Songwriter [Songs By] – David Byrne (tracks: A1 to A3, B1 to B4)
"SP" etched in runouts denotes Specialty Records Corporation pressing. "E A S T" embossed around center spindle hole on side B denotes metal parts were originally made for use at Allied Record Company. Metal parts originally made at Sheffield Lab Matrix.
All the original Talking Heads albums sound wonderful. Recorded and mastered well with excellent clarity and separation. Beautiful midrange tones, punchy drums and defined bass. A real treat to listen to. Spacious and full sounding, intimate vocals and immaculate detail.
To this reviewer’s thinking, Talking Heads had nowhere to go after Stop Making Sense, other than to put aside the absurd and create this accessible eschewed album. Of course that doesn’t mean you have to love it or hate it, it simply means that this is where the band was at at this particular moment in time and accept the brilliant offerings laid out here, while perhaps dancing along to songs such as “And She Was,” “Creatures of Love,” “Stay Up Late” along with the infectiously delicious “Road to Nowhere.” Of course the other tracks have their place, though not a one of them holds a candle to the afore mentioned numbers.
All and all it’s a joyous bouncy album, an ambitious retreat from the experimental attributes of their preceding records, celebrating a down to earth rebirth of the band. Without a doubt, the record is focused, with imagery that's resounding and pure, along with instrumentation that’s clean clear and crisp, exactly what the vocals of David Byrne (who for the first time was using his own honest voice) required, though here we find the alienation of the band nearly matter of factly set aside in favor of a more accessible and deliberate, all be it imaginative reality … yet certainly not a foray into mainstream pop culture.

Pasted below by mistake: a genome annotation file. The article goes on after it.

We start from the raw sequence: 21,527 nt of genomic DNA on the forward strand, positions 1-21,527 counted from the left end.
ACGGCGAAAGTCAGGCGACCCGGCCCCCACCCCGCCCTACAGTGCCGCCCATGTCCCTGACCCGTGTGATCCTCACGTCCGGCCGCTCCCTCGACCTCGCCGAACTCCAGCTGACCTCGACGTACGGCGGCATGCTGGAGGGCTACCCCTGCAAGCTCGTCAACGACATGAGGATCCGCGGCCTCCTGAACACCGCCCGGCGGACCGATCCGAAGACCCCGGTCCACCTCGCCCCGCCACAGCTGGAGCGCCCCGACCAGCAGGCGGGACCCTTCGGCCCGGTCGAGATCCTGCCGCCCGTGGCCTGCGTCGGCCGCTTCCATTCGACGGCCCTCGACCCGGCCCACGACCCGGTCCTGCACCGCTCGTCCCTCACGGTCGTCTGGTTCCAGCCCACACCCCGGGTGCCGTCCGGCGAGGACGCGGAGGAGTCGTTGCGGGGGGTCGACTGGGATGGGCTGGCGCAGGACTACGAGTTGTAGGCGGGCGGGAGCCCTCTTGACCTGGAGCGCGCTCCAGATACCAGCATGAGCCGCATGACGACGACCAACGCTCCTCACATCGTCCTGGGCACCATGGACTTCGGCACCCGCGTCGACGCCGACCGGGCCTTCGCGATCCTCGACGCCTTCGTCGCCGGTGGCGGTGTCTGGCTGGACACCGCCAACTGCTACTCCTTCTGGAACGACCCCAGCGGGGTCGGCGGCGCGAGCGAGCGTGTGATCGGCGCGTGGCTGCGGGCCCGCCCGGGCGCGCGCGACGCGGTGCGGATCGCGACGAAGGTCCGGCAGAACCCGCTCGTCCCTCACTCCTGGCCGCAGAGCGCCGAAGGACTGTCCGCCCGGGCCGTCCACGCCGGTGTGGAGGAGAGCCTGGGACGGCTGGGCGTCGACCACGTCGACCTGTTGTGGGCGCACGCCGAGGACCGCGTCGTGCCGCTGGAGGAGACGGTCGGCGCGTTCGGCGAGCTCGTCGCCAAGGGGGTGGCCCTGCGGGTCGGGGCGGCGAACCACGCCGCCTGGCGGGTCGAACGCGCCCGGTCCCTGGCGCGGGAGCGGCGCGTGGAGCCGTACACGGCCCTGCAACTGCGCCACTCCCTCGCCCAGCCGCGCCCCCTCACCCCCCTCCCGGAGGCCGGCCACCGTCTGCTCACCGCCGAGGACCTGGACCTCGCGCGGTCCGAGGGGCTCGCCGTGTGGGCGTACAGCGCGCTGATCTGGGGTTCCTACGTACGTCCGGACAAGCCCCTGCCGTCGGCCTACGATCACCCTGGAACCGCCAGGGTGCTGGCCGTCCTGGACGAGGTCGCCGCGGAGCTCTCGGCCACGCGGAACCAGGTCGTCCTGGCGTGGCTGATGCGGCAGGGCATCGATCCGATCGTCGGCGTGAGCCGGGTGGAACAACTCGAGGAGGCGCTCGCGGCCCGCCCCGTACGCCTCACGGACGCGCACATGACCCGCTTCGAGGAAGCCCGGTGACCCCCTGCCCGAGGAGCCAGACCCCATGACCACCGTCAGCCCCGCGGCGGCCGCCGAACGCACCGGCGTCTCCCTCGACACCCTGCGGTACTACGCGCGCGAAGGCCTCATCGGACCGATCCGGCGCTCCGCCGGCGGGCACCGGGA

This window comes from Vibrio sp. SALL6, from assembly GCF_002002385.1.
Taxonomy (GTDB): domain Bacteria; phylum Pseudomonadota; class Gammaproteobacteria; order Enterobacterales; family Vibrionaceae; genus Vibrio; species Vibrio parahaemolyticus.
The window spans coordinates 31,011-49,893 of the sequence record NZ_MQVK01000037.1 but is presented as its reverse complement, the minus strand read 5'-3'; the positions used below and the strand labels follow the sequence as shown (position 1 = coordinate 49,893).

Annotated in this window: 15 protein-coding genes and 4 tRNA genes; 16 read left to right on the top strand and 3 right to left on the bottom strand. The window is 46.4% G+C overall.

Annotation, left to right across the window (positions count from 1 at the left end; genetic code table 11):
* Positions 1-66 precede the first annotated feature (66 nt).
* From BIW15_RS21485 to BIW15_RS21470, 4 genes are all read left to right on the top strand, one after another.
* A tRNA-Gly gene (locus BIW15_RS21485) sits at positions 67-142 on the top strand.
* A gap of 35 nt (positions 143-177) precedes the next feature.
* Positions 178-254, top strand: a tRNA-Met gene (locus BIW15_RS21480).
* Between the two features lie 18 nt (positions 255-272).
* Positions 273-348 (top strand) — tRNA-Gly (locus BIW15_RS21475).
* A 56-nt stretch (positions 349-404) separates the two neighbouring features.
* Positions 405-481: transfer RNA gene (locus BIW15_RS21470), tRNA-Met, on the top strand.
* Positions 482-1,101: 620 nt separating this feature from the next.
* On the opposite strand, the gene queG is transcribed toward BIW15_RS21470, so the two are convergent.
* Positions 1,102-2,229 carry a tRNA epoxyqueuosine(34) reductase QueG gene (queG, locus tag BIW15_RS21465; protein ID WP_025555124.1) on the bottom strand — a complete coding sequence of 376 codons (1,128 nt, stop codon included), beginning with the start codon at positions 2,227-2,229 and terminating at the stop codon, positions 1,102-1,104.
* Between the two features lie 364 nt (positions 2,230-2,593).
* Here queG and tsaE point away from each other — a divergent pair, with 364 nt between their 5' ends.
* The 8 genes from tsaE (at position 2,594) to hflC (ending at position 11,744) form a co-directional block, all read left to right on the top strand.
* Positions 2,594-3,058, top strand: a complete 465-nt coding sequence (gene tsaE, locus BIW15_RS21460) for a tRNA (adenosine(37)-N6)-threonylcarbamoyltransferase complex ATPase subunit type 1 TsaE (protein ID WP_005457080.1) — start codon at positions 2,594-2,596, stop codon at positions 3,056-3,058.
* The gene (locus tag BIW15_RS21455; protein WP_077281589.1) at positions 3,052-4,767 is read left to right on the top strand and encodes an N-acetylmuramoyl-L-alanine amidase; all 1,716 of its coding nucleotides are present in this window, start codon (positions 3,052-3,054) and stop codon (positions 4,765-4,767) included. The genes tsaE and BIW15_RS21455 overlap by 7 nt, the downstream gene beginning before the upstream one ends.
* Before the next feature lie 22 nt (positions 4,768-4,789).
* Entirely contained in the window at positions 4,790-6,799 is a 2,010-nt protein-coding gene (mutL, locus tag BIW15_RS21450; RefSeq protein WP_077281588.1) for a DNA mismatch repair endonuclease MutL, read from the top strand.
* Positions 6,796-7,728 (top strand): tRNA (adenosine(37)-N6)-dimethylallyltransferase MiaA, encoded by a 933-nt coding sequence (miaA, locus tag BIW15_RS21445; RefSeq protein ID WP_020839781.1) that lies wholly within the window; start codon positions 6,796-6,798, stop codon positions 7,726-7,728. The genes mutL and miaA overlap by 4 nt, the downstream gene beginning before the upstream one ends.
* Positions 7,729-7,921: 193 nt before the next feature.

That said, there’s a simplistic complexity found within these grooves, stunning lyrical bridges, flowing instrumental interludes, along with embellishments that at times often rival and are as interesting as the songs themselves. Little Creatures is a fine album, one that’s been conceptualized well, though with far too many listeners shrugging it off as the downhill slide for Talking Heads, though when songs from this album find their way to the airways, those same listeners sing right along, knowing each and every word, where to my way of thinking says it all, that the album has stood the test of time, is a delight to hear over and over again, subversively seeping its way into the musical DNA of our very beings.
*** The Fun Facts: As to the album’s artwork, the Talking Heads are depicted alongside mountains, animals and bell towers on the cover of their 1985 release Little Creatures. David Byrne, the leader of the band is seen supporting a globe (the world?) Atlas style, holding things together, while the other members are featured standing behind him. Graphic designer Tibor Kalman used a painting by Georgia folk artist Howard Finster as the basis of the album cover. Kalman designed several Talking Heads albums, yet this was actually David Byrne’s idea, to use the artwork of Howard Finster. Byrne explained that saying, “It was through the gallery that we contacted Finster and made suggestions regarding the format, size and type of painting. After following Byrne’s suggestion to use a Finster painting, graphic designer Tibor Kalman added the red lettering for the band’s name at the top of the painting, which is unique because the letters are cleverly interspersed within the original painting, with Finster’s clouds and stars sometimes above and sometimes beneath the text.
All of my Talking Heads records sound great, but this one in particular-- wow. From that first snare hit on "And She Was" it just explodes from the speakers with amazing clarity of all the voices and instruments. Blows away any digital version you'll hear. This Specialty pressing shows how it should be done!